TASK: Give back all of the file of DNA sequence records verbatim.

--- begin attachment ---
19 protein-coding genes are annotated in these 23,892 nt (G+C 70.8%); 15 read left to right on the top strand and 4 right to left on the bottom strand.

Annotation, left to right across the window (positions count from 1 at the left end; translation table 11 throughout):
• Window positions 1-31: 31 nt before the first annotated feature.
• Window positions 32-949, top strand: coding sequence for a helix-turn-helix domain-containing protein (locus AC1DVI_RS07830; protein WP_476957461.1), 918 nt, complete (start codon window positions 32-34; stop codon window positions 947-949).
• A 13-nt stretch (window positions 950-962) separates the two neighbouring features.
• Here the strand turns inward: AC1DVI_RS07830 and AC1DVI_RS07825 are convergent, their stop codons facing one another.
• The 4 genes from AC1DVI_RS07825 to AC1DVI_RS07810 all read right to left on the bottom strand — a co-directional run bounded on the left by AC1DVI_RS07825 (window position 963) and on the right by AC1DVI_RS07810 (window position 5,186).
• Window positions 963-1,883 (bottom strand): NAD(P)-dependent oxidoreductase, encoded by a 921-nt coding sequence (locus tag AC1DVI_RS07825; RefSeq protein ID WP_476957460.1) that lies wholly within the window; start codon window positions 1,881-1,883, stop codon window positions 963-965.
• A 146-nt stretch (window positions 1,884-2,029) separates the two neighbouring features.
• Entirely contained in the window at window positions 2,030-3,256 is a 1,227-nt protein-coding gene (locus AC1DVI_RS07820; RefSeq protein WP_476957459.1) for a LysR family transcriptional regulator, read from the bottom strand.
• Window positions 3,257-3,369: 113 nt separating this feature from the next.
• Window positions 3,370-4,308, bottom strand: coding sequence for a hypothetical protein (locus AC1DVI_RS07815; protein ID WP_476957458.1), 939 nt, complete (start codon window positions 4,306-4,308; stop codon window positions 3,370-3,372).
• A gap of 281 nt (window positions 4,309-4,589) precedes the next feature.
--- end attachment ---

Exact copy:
19 protein-coding genes are annotated in these 23,892 nt (G+C 70.8%); 15 read left to right on the top strand and 4 right to left on the bottom strand.

Annotation, left to right across the window (positions count from 1 at the left end; translation table 11 throughout):
• Window positions 1-31: 31 nt before the first annotated feature.
• Window positions 32-949, top strand: coding sequence for a helix-turn-helix domain-containing protein (locus AC1DVI_RS07830; protein WP_476957461.1), 918 nt, complete (start codon window positions 32-34; stop codon window positions 947-949).
• A 13-nt stretch (window positions 950-962) separates the two neighbouring features.
• Here the strand turns inward: AC1DVI_RS07830 and AC1DVI_RS07825 are convergent, their stop codons facing one another.
• The 4 genes from AC1DVI_RS07825 to AC1DVI_RS07810 all read right to left on the bottom strand — a co-directional run bounded on the left by AC1DVI_RS07825 (window position 963) and on the right by AC1DVI_RS07810 (window position 5,186).
• Window positions 963-1,883 (bottom strand): NAD(P)-dependent oxidoreductase, encoded by a 921-nt coding sequence (locus tag AC1DVI_RS07825; RefSeq protein ID WP_476957460.1) that lies wholly within the window; start codon window positions 1,881-1,883, stop codon window positions 963-965.
• A 146-nt stretch (window positions 1,884-2,029) separates the two neighbouring features.
• Entirely contained in the window at window positions 2,030-3,256 is a 1,227-nt protein-coding gene (locus AC1DVI_RS07820; RefSeq protein WP_476957459.1) for a LysR family transcriptional regulator, read from the bottom strand.
• Window positions 3,257-3,369: 113 nt separating this feature from the next.
• Window positions 3,370-4,308, bottom strand: coding sequence for a hypothetical protein (locus AC1DVI_RS07815; protein ID WP_476957458.1), 939 nt, complete (start codon window positions 4,306-4,308; stop codon window positions 3,370-3,372).
• A gap of 281 nt (window positions 4,309-4,589) precedes the next feature.